It’s 1999 and Dave Brown, a trigger-happy, racist, sexist veteran police officer in down-town Los Angeles is trying to take care of his family, whilst trying to survive at the same time. However, after he is caught on camera in what the public deems as “police brutality”, his life is put under the microscope and his family – his two ex-wives who happens to be sisters, each with a daughter, that still lives with him – may have to suffer the consequences of one of the last renegade cops… If that’s not enough to get the public on the “victim’s” side, Brown is also suspected to have murdered a serial rapist, but that could swing either way of course…
Rampart is a film about deceit, vengeance and hate, but at the same time it’s a movie that tries to bring to light the difference between right and wrong. Forget everything you’ve learned about tolerance, because Dave Brown doesn’t give a hell about that. It’s his rules or nothing and if you don’t like it… well I don’t think people would even think about crossing Woody Harrelson (Natural Born Killers, Zombieland) anyway. Rampart takes all of those things that society has worked so hard for – tolerance to be more exact – and throws it out of the window. Here we have a womanising, racist cop with some anger management issues and yet, he’s actually likeable in some ways, which needless to say will confuse the viewer. Isn’t this type of person supposed to be hated? Dave offers no apologies: “I am not a racist. Fact is, I hate all people equally.” This is what makes Rampart so brilliant, if you think about it.
Director Oren Moverman, who is essentially not known for directing and more for the upcoming Hammer Horror film, The Quiet Ones, was able to capture Woody Harrelson’s character at his best and absolute worst. However, with the whole 90′s feel to the film and the continuous drama that unfolds to the viewer, I think he faired pretty well as a director. Though, I’m not a complete fan of the whole look of the cinematography, I do have to give credit to how Moverman was able to capture the feelings of his characters. Sigourney Weaver (Assistant district attorney Joan Confrey) did an excellent job at playing a bitch with a purpose and frankly, I think Harrelson should team up with her a little more often.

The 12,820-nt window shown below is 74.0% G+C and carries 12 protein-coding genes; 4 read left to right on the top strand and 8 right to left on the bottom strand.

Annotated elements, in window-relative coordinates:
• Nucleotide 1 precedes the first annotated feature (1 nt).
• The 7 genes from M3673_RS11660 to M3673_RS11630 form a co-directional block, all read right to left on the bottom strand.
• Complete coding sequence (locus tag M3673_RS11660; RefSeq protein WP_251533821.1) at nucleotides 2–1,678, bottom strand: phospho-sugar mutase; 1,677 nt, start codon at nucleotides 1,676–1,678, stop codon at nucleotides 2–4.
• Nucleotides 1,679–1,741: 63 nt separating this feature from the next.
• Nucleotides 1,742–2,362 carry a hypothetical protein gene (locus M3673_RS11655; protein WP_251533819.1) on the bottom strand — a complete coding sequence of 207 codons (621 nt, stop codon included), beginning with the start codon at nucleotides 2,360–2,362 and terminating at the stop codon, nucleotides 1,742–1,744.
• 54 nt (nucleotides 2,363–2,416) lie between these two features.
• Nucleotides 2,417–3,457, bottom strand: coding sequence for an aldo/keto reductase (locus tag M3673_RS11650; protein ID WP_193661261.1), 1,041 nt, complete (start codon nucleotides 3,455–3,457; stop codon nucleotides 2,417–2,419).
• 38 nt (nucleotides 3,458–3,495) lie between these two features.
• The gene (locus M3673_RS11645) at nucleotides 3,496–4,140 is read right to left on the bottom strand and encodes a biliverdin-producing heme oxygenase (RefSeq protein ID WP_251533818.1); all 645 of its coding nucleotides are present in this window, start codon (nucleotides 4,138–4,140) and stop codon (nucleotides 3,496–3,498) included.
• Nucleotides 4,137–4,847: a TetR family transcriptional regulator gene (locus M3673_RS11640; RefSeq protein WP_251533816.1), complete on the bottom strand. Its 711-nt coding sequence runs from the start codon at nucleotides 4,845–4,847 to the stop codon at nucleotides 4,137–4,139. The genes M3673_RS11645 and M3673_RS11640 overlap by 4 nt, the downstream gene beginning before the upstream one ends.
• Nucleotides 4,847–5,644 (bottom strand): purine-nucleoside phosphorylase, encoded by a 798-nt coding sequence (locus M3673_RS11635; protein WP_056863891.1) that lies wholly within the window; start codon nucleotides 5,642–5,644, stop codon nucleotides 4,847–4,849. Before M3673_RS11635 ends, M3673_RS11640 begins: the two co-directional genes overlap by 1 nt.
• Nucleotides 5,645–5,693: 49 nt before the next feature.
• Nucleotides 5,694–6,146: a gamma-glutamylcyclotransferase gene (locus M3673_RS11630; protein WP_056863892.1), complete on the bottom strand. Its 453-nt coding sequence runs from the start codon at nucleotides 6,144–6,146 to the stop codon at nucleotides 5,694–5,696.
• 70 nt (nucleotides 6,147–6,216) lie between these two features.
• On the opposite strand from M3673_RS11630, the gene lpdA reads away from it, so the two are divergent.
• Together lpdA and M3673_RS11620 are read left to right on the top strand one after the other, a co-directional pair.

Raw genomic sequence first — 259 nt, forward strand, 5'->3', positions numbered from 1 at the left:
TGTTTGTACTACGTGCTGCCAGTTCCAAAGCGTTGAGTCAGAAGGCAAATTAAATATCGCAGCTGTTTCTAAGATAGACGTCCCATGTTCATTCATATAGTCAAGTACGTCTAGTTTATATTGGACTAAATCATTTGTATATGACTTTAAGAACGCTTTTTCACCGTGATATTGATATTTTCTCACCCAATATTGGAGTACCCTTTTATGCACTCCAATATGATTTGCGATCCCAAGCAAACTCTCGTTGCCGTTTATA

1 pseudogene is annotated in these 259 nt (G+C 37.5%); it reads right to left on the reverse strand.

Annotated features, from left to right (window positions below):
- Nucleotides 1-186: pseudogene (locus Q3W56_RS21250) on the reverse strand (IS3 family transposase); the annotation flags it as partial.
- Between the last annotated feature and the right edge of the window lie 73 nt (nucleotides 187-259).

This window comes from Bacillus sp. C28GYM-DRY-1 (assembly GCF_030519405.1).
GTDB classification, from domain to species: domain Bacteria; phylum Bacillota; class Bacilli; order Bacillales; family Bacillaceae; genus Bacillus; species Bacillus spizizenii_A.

From a personal perspective, I completely understand what Rampart was trying to do and it succeeded in creating a sympathetic and likeable, but corrupt cop as it’s protagonist. Granted, this is not Natural Born Killers (so if that’s what you were thinking of getting, sorry…), but it does have a certain appeal to it. Rampart isn’t a movie that everyone will like either. If you’re not into action movies or corrupt cops, then this won’t be the film for you. However, if you’re in the mood for something that can capture more than just a screenplay, but can actually capture a tale… well get your hands on Rampart by clicking on the image. You won’t be sorry.